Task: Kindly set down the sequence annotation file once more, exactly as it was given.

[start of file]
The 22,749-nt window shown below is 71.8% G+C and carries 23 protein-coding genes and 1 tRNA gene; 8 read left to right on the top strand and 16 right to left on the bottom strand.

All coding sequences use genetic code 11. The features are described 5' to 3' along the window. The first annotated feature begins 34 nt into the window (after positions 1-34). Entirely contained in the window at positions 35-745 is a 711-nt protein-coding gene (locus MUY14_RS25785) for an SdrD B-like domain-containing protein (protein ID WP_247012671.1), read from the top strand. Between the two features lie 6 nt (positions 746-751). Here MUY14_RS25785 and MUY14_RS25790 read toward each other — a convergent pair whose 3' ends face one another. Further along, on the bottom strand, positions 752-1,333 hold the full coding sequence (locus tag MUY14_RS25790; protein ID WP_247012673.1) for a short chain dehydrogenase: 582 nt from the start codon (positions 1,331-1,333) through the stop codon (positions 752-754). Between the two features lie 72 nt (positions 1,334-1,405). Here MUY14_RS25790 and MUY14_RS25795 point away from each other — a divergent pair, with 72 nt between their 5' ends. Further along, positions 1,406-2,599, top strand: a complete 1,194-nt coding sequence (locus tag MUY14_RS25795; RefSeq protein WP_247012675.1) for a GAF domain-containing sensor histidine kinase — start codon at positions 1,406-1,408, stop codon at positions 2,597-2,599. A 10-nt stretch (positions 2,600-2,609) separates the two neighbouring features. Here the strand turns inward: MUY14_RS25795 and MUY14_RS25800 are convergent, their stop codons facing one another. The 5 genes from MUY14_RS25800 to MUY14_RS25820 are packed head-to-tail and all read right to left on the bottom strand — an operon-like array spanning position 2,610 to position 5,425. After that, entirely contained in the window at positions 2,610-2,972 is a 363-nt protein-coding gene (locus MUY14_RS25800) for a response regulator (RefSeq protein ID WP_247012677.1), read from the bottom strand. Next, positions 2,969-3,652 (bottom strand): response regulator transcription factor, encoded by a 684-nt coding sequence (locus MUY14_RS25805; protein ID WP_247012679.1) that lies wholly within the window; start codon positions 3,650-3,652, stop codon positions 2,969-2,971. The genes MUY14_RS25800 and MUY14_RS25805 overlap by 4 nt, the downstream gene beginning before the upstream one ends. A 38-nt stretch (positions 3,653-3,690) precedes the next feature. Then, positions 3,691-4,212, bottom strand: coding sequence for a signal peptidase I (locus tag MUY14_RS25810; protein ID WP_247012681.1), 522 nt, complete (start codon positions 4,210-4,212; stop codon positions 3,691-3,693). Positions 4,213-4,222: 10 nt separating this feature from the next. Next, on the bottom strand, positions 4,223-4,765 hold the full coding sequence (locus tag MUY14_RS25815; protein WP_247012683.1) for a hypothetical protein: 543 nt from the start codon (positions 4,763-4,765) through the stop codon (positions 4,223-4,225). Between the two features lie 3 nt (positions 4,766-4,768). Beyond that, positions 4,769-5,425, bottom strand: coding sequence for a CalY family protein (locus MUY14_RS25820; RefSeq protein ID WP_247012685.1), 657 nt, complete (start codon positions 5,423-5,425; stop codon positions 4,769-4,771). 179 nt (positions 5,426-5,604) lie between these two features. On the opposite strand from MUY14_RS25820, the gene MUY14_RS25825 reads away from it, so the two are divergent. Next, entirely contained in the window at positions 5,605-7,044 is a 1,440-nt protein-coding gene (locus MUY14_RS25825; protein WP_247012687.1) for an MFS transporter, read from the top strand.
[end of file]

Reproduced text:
The 22,749-nt window shown below is 71.8% G+C and carries 23 protein-coding genes and 1 tRNA gene; 8 read left to right on the top strand and 16 right to left on the bottom strand.

All coding sequences use genetic code 11. The features are described 5' to 3' along the window. The first annotated feature begins 34 nt into the window (after positions 1-34). Entirely contained in the window at positions 35-745 is a 711-nt protein-coding gene (locus MUY14_RS25785) for an SdrD B-like domain-containing protein (protein ID WP_247012671.1), read from the top strand. Between the two features lie 6 nt (positions 746-751). Here MUY14_RS25785 and MUY14_RS25790 read toward each other — a convergent pair whose 3' ends face one another. Further along, on the bottom strand, positions 752-1,333 hold the full coding sequence (locus tag MUY14_RS25790; protein ID WP_247012673.1) for a short chain dehydrogenase: 582 nt from the start codon (positions 1,331-1,333) through the stop codon (positions 752-754). Between the two features lie 72 nt (positions 1,334-1,405). Here MUY14_RS25790 and MUY14_RS25795 point away from each other — a divergent pair, with 72 nt between their 5' ends. Further along, positions 1,406-2,599, top strand: a complete 1,194-nt coding sequence (locus tag MUY14_RS25795; RefSeq protein WP_247012675.1) for a GAF domain-containing sensor histidine kinase — start codon at positions 1,406-1,408, stop codon at positions 2,597-2,599. A 10-nt stretch (positions 2,600-2,609) separates the two neighbouring features. Here the strand turns inward: MUY14_RS25795 and MUY14_RS25800 are convergent, their stop codons facing one another. The 5 genes from MUY14_RS25800 to MUY14_RS25820 are packed head-to-tail and all read right to left on the bottom strand — an operon-like array spanning position 2,610 to position 5,425. After that, entirely contained in the window at positions 2,610-2,972 is a 363-nt protein-coding gene (locus MUY14_RS25800) for a response regulator (RefSeq protein ID WP_247012677.1), read from the bottom strand. Next, positions 2,969-3,652 (bottom strand): response regulator transcription factor, encoded by a 684-nt coding sequence (locus MUY14_RS25805; protein ID WP_247012679.1) that lies wholly within the window; start codon positions 3,650-3,652, stop codon positions 2,969-2,971. The genes MUY14_RS25800 and MUY14_RS25805 overlap by 4 nt, the downstream gene beginning before the upstream one ends. A 38-nt stretch (positions 3,653-3,690) precedes the next feature. Then, positions 3,691-4,212, bottom strand: coding sequence for a signal peptidase I (locus tag MUY14_RS25810; protein ID WP_247012681.1), 522 nt, complete (start codon positions 4,210-4,212; stop codon positions 3,691-3,693). Positions 4,213-4,222: 10 nt separating this feature from the next. Next, on the bottom strand, positions 4,223-4,765 hold the full coding sequence (locus tag MUY14_RS25815; protein WP_247012683.1) for a hypothetical protein: 543 nt from the start codon (positions 4,763-4,765) through the stop codon (positions 4,223-4,225). Between the two features lie 3 nt (positions 4,766-4,768). Beyond that, positions 4,769-5,425, bottom strand: coding sequence for a CalY family protein (locus MUY14_RS25820; RefSeq protein ID WP_247012685.1), 657 nt, complete (start codon positions 5,423-5,425; stop codon positions 4,769-4,771). 179 nt (positions 5,426-5,604) lie between these two features. On the opposite strand from MUY14_RS25820, the gene MUY14_RS25825 reads away from it, so the two are divergent. Next, entirely contained in the window at positions 5,605-7,044 is a 1,440-nt protein-coding gene (locus MUY14_RS25825; protein WP_247012687.1) for an MFS transporter, read from the top strand.